Watching the chef’s facial expressions, attitude, and hearing his vocalization felt like getting hit with a sack of bricks. It was like hearing your parents tell you they are disappointed in you. Though I was not alone in the lack of notes, the combination of that and the cookie failures was enough to outweigh the success of the blueberry muffins in my mind. I left the class feeling crushed and utterly defeated. This was my first taste of the emotional roller coaster of the CIA.

With the taste of defeat still on my tongue, I took it upon myself to try to correct my mistakes. Though there was nothing I could do to alter my grade for the day, I wanted to prove to myself that I was capable of remedying the errors I had made. I set out to remake the spritz cookies on my own time and found success. I am now certain that my mistake with the cookies boiled down to confusing the flour in my mise en place set up for powdered sugar, leading me to cream the butter with the flour. I also walked away with another important lesson; listen to the chef and not your classmates. In the kitchen, the chef’s word is law. There are some things your classmates will be able to help you with, but when it comes to specific instructions, the chef takes precedence. I will use the negative emotions I felt leaving class as a lesson to better myself for the future. You can be assured that next Tuesday, I will be there, pen at the ready, timeline formatted, and ears open waiting for chef’s instructions.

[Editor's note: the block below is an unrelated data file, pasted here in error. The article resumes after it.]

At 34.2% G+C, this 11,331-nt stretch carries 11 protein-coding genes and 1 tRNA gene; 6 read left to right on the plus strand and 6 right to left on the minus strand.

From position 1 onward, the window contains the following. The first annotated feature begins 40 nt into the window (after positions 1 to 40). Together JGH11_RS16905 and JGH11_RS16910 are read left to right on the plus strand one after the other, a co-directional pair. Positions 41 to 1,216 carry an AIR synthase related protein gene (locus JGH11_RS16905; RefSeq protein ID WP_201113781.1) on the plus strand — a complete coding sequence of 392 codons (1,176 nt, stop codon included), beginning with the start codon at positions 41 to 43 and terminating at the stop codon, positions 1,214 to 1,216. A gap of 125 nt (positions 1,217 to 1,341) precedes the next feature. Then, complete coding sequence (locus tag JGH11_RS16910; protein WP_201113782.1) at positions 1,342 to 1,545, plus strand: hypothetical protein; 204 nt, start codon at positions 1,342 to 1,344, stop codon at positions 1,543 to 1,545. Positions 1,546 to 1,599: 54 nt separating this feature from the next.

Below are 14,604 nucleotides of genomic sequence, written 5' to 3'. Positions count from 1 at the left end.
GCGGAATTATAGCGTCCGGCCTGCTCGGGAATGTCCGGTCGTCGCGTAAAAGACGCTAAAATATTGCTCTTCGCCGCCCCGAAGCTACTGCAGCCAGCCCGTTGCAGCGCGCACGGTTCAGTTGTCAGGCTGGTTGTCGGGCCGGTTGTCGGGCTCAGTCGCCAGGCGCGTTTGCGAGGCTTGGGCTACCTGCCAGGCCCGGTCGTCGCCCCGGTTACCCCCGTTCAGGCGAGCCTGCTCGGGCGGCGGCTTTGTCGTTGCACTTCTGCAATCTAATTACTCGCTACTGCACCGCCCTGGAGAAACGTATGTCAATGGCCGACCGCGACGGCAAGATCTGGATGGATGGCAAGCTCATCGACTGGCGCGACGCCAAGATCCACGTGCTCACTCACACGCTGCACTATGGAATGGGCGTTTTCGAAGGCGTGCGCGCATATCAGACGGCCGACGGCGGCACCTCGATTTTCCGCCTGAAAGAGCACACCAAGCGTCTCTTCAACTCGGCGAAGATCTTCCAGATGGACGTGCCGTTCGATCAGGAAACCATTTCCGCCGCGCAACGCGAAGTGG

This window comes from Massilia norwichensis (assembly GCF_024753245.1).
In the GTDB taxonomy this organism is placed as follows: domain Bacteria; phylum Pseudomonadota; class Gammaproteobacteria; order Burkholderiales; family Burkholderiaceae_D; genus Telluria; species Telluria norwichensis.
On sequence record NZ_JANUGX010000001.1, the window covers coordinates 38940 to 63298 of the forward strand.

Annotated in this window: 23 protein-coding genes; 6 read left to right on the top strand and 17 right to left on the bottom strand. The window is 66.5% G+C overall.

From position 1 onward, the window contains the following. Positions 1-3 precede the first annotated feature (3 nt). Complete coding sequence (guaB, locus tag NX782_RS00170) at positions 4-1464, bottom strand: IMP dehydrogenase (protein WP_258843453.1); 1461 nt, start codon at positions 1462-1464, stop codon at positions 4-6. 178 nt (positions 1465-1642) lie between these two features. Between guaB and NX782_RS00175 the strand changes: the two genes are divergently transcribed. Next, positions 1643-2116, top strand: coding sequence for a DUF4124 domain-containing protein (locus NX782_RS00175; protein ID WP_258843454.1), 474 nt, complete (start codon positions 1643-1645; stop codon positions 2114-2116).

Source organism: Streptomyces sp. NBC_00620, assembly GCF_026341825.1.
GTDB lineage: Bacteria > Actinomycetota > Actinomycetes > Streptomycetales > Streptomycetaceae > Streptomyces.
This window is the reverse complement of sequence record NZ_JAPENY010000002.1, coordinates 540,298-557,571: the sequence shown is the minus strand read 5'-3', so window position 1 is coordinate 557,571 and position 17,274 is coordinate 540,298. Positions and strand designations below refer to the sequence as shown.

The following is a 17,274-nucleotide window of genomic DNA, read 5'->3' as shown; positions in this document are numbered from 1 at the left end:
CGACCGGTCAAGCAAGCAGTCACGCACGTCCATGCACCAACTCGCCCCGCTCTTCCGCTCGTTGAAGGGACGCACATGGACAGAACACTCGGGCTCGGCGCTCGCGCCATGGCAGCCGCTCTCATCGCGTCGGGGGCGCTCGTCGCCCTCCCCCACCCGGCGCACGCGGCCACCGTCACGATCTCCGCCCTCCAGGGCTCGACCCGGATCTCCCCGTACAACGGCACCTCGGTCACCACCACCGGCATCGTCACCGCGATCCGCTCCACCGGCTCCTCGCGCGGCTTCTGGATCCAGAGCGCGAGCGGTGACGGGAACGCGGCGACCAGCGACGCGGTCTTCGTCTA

By Andrew Bergman

Andrew Bergman